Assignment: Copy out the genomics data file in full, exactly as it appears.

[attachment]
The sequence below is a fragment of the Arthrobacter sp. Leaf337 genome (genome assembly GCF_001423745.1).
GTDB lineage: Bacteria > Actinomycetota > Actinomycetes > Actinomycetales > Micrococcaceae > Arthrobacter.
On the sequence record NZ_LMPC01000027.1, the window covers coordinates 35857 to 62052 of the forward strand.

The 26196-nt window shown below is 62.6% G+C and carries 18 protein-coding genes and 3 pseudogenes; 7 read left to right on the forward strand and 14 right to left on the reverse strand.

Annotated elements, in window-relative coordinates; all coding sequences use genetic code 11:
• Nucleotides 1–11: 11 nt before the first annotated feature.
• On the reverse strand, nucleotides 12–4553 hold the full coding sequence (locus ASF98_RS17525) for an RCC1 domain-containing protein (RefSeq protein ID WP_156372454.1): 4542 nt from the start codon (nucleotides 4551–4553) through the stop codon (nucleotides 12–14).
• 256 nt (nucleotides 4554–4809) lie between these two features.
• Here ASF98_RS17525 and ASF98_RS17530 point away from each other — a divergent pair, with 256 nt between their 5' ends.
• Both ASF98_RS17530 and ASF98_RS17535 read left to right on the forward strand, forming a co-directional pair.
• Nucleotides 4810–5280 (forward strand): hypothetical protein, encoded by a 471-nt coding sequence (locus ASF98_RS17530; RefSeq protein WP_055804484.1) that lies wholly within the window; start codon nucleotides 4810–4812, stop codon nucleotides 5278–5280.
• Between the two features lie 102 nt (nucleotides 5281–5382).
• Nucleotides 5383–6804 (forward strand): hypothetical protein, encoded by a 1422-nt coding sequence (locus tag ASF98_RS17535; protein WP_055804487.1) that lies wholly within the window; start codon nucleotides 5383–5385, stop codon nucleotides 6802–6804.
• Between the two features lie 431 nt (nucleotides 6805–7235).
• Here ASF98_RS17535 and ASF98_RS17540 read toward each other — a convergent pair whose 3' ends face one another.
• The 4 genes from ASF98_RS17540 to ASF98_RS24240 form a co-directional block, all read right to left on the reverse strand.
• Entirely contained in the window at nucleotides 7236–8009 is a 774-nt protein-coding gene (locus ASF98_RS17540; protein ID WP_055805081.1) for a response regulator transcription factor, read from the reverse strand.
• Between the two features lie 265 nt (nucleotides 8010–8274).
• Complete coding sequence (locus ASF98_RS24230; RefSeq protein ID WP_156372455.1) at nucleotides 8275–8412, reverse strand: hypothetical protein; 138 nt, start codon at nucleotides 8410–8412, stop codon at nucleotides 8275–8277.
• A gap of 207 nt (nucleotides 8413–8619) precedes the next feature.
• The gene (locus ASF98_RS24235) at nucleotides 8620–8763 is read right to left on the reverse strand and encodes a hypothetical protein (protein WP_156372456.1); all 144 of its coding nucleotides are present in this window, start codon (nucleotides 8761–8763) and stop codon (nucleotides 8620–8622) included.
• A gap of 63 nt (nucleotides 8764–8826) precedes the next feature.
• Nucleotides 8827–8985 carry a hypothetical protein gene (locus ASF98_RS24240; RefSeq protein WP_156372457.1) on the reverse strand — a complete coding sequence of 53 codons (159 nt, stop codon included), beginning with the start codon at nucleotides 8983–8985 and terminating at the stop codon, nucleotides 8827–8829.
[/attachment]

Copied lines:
The sequence below is a fragment of the Arthrobacter sp. Leaf337 genome (genome assembly GCF_001423745.1).
GTDB lineage: Bacteria > Actinomycetota > Actinomycetes > Actinomycetales > Micrococcaceae > Arthrobacter.
On the sequence record NZ_LMPC01000027.1, the window covers coordinates 35857 to 62052 of the forward strand.

The 26196-nt window shown below is 62.6% G+C and carries 18 protein-coding genes and 3 pseudogenes; 7 read left to right on the forward strand and 14 right to left on the reverse strand.

Annotated elements, in window-relative coordinates; all coding sequences use genetic code 11:
• Nucleotides 1–11: 11 nt before the first annotated feature.
• On the reverse strand, nucleotides 12–4553 hold the full coding sequence (locus ASF98_RS17525) for an RCC1 domain-containing protein (RefSeq protein ID WP_156372454.1): 4542 nt from the start codon (nucleotides 4551–4553) through the stop codon (nucleotides 12–14).
• 256 nt (nucleotides 4554–4809) lie between these two features.
• Here ASF98_RS17525 and ASF98_RS17530 point away from each other — a divergent pair, with 256 nt between their 5' ends.
• Both ASF98_RS17530 and ASF98_RS17535 read left to right on the forward strand, forming a co-directional pair.
• Nucleotides 4810–5280 (forward strand): hypothetical protein, encoded by a 471-nt coding sequence (locus ASF98_RS17530; RefSeq protein WP_055804484.1) that lies wholly within the window; start codon nucleotides 4810–4812, stop codon nucleotides 5278–5280.
• Between the two features lie 102 nt (nucleotides 5281–5382).
• Nucleotides 5383–6804 (forward strand): hypothetical protein, encoded by a 1422-nt coding sequence (locus tag ASF98_RS17535; protein WP_055804487.1) that lies wholly within the window; start codon nucleotides 5383–5385, stop codon nucleotides 6802–6804.
• Between the two features lie 431 nt (nucleotides 6805–7235).
• Here ASF98_RS17535 and ASF98_RS17540 read toward each other — a convergent pair whose 3' ends face one another.
• The 4 genes from ASF98_RS17540 to ASF98_RS24240 form a co-directional block, all read right to left on the reverse strand.
• Entirely contained in the window at nucleotides 7236–8009 is a 774-nt protein-coding gene (locus ASF98_RS17540; protein ID WP_055805081.1) for a response regulator transcription factor, read from the reverse strand.
• Between the two features lie 265 nt (nucleotides 8010–8274).
• Complete coding sequence (locus ASF98_RS24230; RefSeq protein ID WP_156372455.1) at nucleotides 8275–8412, reverse strand: hypothetical protein; 138 nt, start codon at nucleotides 8410–8412, stop codon at nucleotides 8275–8277.
• A gap of 207 nt (nucleotides 8413–8619) precedes the next feature.
• The gene (locus ASF98_RS24235) at nucleotides 8620–8763 is read right to left on the reverse strand and encodes a hypothetical protein (protein WP_156372456.1); all 144 of its coding nucleotides are present in this window, start codon (nucleotides 8761–8763) and stop codon (nucleotides 8620–8622) included.
• A gap of 63 nt (nucleotides 8764–8826) precedes the next feature.
• Nucleotides 8827–8985 carry a hypothetical protein gene (locus ASF98_RS24240; RefSeq protein WP_156372457.1) on the reverse strand — a complete coding sequence of 53 codons (159 nt, stop codon included), beginning with the start codon at nucleotides 8983–8985 and terminating at the stop codon, nucleotides 8827–8829.